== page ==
Chronic Care Act breaks down barriers to telemedicine use
Industry groups and telemedicine providers are praising the inclusion of telemedicine legislation in the recent congressional budget deal, saying it paves the way for greater use of the technology and will boost access to care while reducing costs.
The House and Senate passed a budget deal in the early hours of Friday, which funds the government through March 23 and outlines budget goals for the next two years. The legislation included the Creating High-Quality Results and Outcomes Necessary to Improve Chronic Care Act of 2017, with which legislators would funnel more Medicare money into telemedicine by allowing Medicare to cover more services for treating chronically ill patients.
"We believe this helps move the needle forward on Medicare reimbursement, which remains a substantial barrier to adoption," said Mari Savickis, vice president of federal affairs for the College of Healthcare Information Management Executives.
The legislation also allows accountable care organizations to further use telemedicine and expands Medicare Advantage telemedicine coverage for all patients and for stroke patients and recipients of dialysis at home.
"The idea with ACOs is there's more flexibility to use these telehealth technologies to better coordinate care, to better monitor patients after they've left the hospital," said Robert Tennant, director of health information technology policy for the Medical Group Management Association. "This is recognition that telehealth is an increasingly important component of the healthcare delivery system."
In addition, the legislation calls on the HHS secretary to solicit feedback on what services should be treated as telehealth benefits.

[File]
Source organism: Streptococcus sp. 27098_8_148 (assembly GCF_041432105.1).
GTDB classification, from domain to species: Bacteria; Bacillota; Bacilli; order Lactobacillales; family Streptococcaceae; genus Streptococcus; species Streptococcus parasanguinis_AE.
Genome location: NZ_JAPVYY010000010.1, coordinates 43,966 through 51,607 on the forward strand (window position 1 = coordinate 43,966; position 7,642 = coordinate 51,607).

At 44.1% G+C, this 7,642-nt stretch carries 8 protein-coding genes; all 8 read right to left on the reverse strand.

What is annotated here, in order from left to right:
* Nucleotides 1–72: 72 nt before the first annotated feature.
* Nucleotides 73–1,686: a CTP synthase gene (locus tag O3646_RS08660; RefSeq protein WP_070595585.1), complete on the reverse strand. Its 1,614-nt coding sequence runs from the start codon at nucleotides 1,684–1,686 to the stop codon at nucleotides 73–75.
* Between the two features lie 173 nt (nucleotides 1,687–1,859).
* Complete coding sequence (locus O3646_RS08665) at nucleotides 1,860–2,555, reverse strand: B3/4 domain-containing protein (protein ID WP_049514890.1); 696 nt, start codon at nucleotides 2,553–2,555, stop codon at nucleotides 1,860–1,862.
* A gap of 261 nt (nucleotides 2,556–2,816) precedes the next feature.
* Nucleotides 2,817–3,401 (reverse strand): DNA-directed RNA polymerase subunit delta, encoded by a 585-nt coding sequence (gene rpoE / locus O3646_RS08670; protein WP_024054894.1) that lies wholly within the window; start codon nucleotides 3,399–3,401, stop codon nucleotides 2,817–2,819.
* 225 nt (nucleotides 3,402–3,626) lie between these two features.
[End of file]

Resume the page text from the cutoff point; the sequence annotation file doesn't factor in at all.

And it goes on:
"This is a first step to make healthcare less painful by embracing modern technology," said American Well CEO Dr. Roy Schoenberg.
Telemedicine growth has been hindered by limited reimbursement. Reimbursement was the most frequently cited limitation to on-demand visits, scheduled visits and telespecialty consultations, according to a 2017 survey by KLAS and CHIME.
Licensing and regulation also limited telehealth, according to the survey. More legislation could lessen that limitation, said Dr. Rebecca Hafner-Fogarty, senior vice president of policy and strategy at Zipnosis.
"A next logical step would be the passage of bipartisan, bicameral legislation like the CONNECT for Health Act, which further reduces originating site restrictions for Medicare telemedicine visits," she said.
But passing the CHRONIC Care Act is already a step in the right direction and shows the desire for using technology in healthcare, Hafner-Fogarty said.
The Physician Fee Schedule for 2018 reflects that desire. This year, it includes reimbursement for remote patient monitoring and CPT codes for telemedicine for the first time.
But there's still work to be done to further expand reimbursement and access to those who currently wouldn't have telemedicine care covered by Medicare.
Commercial payers, for instance, must also act to broaden telehealth reimbursement, Tennant said. "Medicare is an enormously important payer, but they're not the only one."
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